Welcome back to the blog!
Today, December 3rd, is International Day of Persons with Disabilities. It is a day to celebrate the achievements made by disabled people. At the same time, it is also a day to recognize that there’s still more work to do, to raise awareness on the barriers and discriminations faced by people with disabilities. So as you can imagine, this is a very important day for disabled people, and of course, for those advocating for this very marginalized group. In celebrating IDPD 2021, I want to share with you, a blog that’s been a long time in the making. I hope to address the issue through my lived experiences, as someone living in the grey area of disability.
Disability, is complex. No two disabled people experiences the same. This is true even for people with the same medical conditions or impairments. Therefore, the “one size fits all” description simply doesn’t work here. But I think, society wants to cut corners, and to make assumptions about disabled people, by doing so, this really hurts disabled people. And sometimes, it can even be dangerous.
Many people living with disabilities (myself included), living in what’s called the grey area of disability. And often, our disability or our ability to function every day varies or changes from time to time, it could change on a day to day, or even an hour by hour basis. But unfortunately, society doesn’t see that, and can’t seemed to comprehend that.
As a visually impaired person, I’ve been told at times, (usually by a sighted person), that I don’t “look blind.” Well, I would say that that’s just “half truth.” And why is that? It’s true that I’m not blind, not completely blind, that is. And it may also be “true” that I don’t “look blind” on the outside. But let me get you educated on this: Blindness (and visual impairment) doesn’t have a look! Just because I don’t look visually impaired, doesn’t mean I’m not visually impaired. Just because I’m not totally blind doesn’t mean I’m fully sighted! I am, among the majority of visually impaired/blind people, that live in this grey area of blindness—not completed blind, and not fully sighted. It’s a complex situation, only we wish that sighted people would at least try to understand!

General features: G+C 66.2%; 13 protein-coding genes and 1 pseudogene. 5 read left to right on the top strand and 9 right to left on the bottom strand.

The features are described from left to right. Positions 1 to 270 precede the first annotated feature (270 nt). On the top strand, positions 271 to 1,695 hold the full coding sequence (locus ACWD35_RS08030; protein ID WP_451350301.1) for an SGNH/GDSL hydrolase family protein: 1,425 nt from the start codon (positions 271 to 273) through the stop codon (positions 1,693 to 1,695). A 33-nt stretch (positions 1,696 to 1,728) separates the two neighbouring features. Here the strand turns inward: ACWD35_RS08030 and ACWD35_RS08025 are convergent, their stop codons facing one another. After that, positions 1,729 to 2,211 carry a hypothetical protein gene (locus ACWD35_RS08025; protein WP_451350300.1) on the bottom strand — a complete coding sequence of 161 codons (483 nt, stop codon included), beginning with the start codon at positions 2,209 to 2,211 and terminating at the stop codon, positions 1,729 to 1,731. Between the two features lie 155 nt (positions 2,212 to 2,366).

My experiences as a chronically ill person is one that is even more complicated. I’ve been told that I don’t “look sick” (or disabled) on a fairly regular basis. This type of comments are said not only by strangers, but also by people that know me and very well know that I’m chronically ill. The reality is, that comments like this is far from the truth. My chronically ill body impacts my day to day function in even more ways than my vision loss, even though I dislike this kind of comparison, but this is true, at least for me. My illness changes, not just day to day, but sometimes, hour by hour, and it sometimes changes faster than I can respond. Unlike my vision loss, as long as I have the accessibility tools I needed, I could be just fine, or I may need some minimal assistance from others. But with my chronic illnesses, I simply cannot say the same. Even when I do everything right, I have the tools/medications, and the people, unexpected things still happen.
For me, dealing with chronic illnesses is truly another beast to handle, and a hard one to tame. I’m the type of person that like most—I like to be in control of things. But, with being chronically ill, I’m often not in control. On top of that, I think I’m in this even greyer area of disability/chronic illness. Because most of what I do to take care of my health, people don’t see— because I live alone, and I do most of my treatments at home. I also go to hospital appointments on my own as well. I can function on days when I’m not in a flare or recovering from one. So on the outside, I look fine. And I also think, what’s making my chronic illness particularly even more invisible and hard for others to understand is that, I don’t have tubes or wires attached to me or coming out of my body. I’m not a wheelchair user. I do use a cane, but that’s my white cane, for my visual impairment. And, on my bad or worst days, I’m usually trying to get through it (alone) at home or, in the hospital. I’m never really outside for others to see that unwell, curled up in a fetal position or screaming in pain side of me. And to be honest, that’s a very vulnerable position for anyone to be in, and I don’t really want others to see that. But unfortunately, society is so quick to judge people based on how they look on the outside. So, it’s no wonder how most people don’t see how much I really struggle, just because they don’t live with me. And did I mention? I also happen to look young for my age, so it’s expected or assumes that I must be healthy.
As you can see, I live in the grey area of disability. I don’t “look blind, sick or disabled” by society’s misconceptions on blindness, chronic illness and disability. I only show my face in public on good or better days. I even talk a lot less about my disabilities these days, because I don’t want to be the person that’s always talking about my struggles, or always “complaining.” And sometimes, the less I talk about it, the more I’m making people believe, that I’m probably “all better” by now.
Lastly, I urge you, on this International Day of Persons with Disabilities, whether you are a disabled person or an able-bodied person, check in with your disabled friends or family member. Just because they are quiet, doesn’t mean they’re OK. Let your disabled friends and family have a safe space to voice their concerns. If you are someone like me, feeling like you also live in this grey area of disability, know that you are not alone. Even though sometimes it feels that way. There are a lot of us out there. Reach out if you need to. We’re here for you, we are here for each other.
By: The Invisible Vision Project